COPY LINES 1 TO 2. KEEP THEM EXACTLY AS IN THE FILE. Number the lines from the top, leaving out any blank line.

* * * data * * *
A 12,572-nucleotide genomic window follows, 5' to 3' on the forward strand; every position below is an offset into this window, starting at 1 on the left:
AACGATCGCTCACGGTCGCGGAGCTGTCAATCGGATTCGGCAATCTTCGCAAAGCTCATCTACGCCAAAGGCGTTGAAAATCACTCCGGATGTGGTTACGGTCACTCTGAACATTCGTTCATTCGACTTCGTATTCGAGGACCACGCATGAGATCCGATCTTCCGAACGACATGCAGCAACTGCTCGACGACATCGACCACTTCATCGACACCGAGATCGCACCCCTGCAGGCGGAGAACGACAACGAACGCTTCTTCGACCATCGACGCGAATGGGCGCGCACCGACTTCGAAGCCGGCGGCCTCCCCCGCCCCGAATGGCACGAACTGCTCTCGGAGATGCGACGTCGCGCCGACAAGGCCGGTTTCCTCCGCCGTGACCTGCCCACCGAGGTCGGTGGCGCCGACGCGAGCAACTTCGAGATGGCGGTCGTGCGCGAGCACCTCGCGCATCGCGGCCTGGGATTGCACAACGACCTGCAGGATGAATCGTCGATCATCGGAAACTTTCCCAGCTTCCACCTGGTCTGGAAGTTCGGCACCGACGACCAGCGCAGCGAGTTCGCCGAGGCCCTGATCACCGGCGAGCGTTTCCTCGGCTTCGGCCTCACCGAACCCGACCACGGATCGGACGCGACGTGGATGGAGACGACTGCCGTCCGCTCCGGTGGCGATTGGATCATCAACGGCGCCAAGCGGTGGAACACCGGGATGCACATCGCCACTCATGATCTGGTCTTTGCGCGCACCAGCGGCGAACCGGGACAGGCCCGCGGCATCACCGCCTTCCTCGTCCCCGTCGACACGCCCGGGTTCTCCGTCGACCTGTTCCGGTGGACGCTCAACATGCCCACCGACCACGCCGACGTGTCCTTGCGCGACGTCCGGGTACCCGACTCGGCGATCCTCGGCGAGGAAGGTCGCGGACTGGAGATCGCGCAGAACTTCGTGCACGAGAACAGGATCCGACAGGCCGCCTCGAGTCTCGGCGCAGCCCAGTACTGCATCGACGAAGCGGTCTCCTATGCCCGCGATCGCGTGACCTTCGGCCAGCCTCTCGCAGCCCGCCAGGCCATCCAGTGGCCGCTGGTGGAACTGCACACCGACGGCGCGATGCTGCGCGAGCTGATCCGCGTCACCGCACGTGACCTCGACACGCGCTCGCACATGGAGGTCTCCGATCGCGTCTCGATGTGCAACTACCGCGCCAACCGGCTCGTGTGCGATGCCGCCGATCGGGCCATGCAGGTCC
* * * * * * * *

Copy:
A 12,572-nucleotide genomic window follows, 5' to 3' on the forward strand; every position below is an offset into this window, starting at 1 on the left:
AACGATCGCTCACGGTCGCGGAGCTGTCAATCGGATTCGGCAATCTTCGCAAAGCTCATCTACGCCAAAGGCGTTGAAAATCACTCCGGATGTGGTTACGGTCACTCTGAACATTCGTTCATTCGACTTCGTATTCGAGGACCACGCATGAGATCCGATCTTCCGAACGACATGCAGCAACTGCTCGACGACATCGACCACTTCATCGACACCGAGATCGCACCCCTGCAGGCGGAGAACGACAACGAACGCTTCTTCGACCATCGACGCGAATGGGCGCGCACCGACTTCGAAGCCGGCGGCCTCCCCCGCCCCGAATGGCACGAACTGCTCTCGGAGATGCGACGTCGCGCCGACAAGGCCGGTTTCCTCCGCCGTGACCTGCCCACCGAGGTCGGTGGCGCCGACGCGAGCAACTTCGAGATGGCGGTCGTGCGCGAGCACCTCGCGCATCGCGGCCTGGGATTGCACAACGACCTGCAGGATGAATCGTCGATCATCGGAAACTTTCCCAGCTTCCACCTGGTCTGGAAGTTCGGCACCGACGACCAGCGCAGCGAGTTCGCCGAGGCCCTGATCACCGGCGAGCGTTTCCTCGGCTTCGGCCTCACCGAACCCGACCACGGATCGGACGCGACGTGGATGGAGACGACTGCCGTCCGCTCCGGTGGCGATTGGATCATCAACGGCGCCAAGCGGTGGAACACCGGGATGCACATCGCCACTCATGATCTGGTCTTTGCGCGCACCAGCGGCGAACCGGGACAGGCCCGCGGCATCACCGCCTTCCTCGTCCCCGTCGACACGCCCGGGTTCTCCGTCGACCTGTTCCGGTGGACGCTCAACATGCCCACCGACCACGCCGACGTGTCCTTGCGCGACGTCCGGGTACCCGACTCGGCGATCCTCGGCGAGGAAGGTCGCGGACTGGAGATCGCGCAGAACTTCGTGCACGAGAACAGGATCCGACAGGCCGCCTCGAGTCTCGGCGCAGCCCAGTACTGCATCGACGAAGCGGTCTCCTATGCCCGCGATCGCGTGACCTTCGGCCAGCCTCTCGCAGCCCGCCAGGCCATCCAGTGGCCGCTGGTGGAACTGCACACCGACGGCGCGATGCTGCGCGAGCTGATCCGCGTCACCGCACGTGACCTCGACACGCGCTCGCACATGGAGGTCTCCGATCGCGTCTCGATGTGCAACTACCGCGCCAACCGGCTCGTGTGCGATGCCGCCGATCGGGCCATGCAGGTCC